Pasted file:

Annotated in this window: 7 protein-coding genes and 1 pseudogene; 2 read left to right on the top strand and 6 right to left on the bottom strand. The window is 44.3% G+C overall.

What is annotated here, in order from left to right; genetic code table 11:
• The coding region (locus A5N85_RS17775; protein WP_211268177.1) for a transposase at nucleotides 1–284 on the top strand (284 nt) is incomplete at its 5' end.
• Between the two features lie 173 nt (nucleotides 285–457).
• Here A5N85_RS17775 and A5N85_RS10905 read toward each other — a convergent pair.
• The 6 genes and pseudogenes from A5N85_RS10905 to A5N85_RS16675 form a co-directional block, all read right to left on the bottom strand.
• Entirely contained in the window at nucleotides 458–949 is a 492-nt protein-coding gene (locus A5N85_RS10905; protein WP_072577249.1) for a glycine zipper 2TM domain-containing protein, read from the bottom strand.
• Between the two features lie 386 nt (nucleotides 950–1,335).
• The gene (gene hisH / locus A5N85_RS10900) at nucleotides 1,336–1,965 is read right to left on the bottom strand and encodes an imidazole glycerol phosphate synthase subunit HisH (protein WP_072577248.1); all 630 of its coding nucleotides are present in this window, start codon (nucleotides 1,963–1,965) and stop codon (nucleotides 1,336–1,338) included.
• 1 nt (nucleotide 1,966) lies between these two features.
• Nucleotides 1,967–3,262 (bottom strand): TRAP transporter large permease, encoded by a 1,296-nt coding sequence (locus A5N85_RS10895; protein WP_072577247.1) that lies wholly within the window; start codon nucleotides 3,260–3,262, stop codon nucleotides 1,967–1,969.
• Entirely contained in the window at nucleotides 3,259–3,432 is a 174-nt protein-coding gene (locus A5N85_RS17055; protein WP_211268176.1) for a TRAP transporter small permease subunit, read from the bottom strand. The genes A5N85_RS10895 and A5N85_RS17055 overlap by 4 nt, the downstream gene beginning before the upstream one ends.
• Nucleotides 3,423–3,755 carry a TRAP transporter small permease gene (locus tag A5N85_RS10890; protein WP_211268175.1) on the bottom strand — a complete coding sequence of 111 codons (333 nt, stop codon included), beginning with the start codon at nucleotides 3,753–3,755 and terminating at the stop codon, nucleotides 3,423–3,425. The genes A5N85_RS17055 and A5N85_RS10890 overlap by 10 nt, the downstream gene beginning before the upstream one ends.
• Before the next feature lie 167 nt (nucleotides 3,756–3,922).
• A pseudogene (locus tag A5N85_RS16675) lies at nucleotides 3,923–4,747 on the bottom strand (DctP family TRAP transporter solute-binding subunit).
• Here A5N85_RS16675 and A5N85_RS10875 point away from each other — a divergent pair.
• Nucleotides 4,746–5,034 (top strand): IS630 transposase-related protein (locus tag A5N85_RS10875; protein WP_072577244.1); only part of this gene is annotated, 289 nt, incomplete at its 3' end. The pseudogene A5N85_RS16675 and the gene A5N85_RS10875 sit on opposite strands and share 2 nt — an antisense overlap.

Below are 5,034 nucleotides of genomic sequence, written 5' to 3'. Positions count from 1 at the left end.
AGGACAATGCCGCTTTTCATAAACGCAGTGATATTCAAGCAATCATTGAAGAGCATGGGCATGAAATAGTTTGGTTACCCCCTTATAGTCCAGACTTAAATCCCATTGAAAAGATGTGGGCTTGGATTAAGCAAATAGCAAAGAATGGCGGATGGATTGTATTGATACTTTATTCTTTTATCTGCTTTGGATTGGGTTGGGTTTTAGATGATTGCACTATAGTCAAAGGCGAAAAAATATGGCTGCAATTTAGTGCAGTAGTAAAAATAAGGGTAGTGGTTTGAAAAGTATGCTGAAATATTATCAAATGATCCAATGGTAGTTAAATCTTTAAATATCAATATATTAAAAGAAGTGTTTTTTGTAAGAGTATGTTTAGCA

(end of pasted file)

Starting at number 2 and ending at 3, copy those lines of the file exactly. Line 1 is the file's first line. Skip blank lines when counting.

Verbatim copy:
What is annotated here, in order from left to right; genetic code table 11:
• The coding region (locus A5N85_RS17775; protein WP_211268177.1) for a transposase at nucleotides 1–284 on the top strand (284 nt) is incomplete at its 5' end.